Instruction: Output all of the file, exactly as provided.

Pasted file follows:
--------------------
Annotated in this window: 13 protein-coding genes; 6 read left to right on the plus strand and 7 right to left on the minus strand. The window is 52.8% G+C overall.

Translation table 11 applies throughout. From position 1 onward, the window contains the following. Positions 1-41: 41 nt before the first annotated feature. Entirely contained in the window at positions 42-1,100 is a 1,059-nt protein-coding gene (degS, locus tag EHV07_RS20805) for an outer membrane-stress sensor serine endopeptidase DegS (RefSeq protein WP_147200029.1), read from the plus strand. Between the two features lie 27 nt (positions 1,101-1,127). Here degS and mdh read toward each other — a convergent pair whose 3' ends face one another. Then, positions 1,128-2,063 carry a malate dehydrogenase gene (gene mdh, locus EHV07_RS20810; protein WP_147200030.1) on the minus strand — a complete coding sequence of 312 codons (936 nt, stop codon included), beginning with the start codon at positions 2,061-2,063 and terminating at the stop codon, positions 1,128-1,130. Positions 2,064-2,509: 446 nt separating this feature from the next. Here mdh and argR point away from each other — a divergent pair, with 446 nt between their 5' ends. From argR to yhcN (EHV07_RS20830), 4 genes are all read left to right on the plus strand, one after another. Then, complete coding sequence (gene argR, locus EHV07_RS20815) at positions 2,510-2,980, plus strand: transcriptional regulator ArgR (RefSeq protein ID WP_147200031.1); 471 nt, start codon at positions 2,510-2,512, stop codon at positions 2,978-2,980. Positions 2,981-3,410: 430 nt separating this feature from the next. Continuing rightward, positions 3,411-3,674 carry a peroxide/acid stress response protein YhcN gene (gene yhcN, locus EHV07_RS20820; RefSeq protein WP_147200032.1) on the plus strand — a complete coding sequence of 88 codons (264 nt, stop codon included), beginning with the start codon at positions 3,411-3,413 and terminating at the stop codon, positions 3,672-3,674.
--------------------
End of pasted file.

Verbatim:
Annotated in this window: 13 protein-coding genes; 6 read left to right on the plus strand and 7 right to left on the minus strand. The window is 52.8% G+C overall.

Translation table 11 applies throughout. From position 1 onward, the window contains the following. Positions 1-41: 41 nt before the first annotated feature. Entirely contained in the window at positions 42-1,100 is a 1,059-nt protein-coding gene (degS, locus tag EHV07_RS20805) for an outer membrane-stress sensor serine endopeptidase DegS (RefSeq protein WP_147200029.1), read from the plus strand. Between the two features lie 27 nt (positions 1,101-1,127). Here degS and mdh read toward each other — a convergent pair whose 3' ends face one another. Then, positions 1,128-2,063 carry a malate dehydrogenase gene (gene mdh, locus EHV07_RS20810; protein WP_147200030.1) on the minus strand — a complete coding sequence of 312 codons (936 nt, stop codon included), beginning with the start codon at positions 2,061-2,063 and terminating at the stop codon, positions 1,128-1,130. Positions 2,064-2,509: 446 nt separating this feature from the next. Here mdh and argR point away from each other — a divergent pair, with 446 nt between their 5' ends. From argR to yhcN (EHV07_RS20830), 4 genes are all read left to right on the plus strand, one after another. Then, complete coding sequence (gene argR, locus EHV07_RS20815) at positions 2,510-2,980, plus strand: transcriptional regulator ArgR (RefSeq protein ID WP_147200031.1); 471 nt, start codon at positions 2,510-2,512, stop codon at positions 2,978-2,980. Positions 2,981-3,410: 430 nt separating this feature from the next. Continuing rightward, positions 3,411-3,674 carry a peroxide/acid stress response protein YhcN gene (gene yhcN, locus EHV07_RS20820; RefSeq protein WP_147200032.1) on the plus strand — a complete coding sequence of 88 codons (264 nt, stop codon included), beginning with the start codon at positions 3,411-3,413 and terminating at the stop codon, positions 3,672-3,674.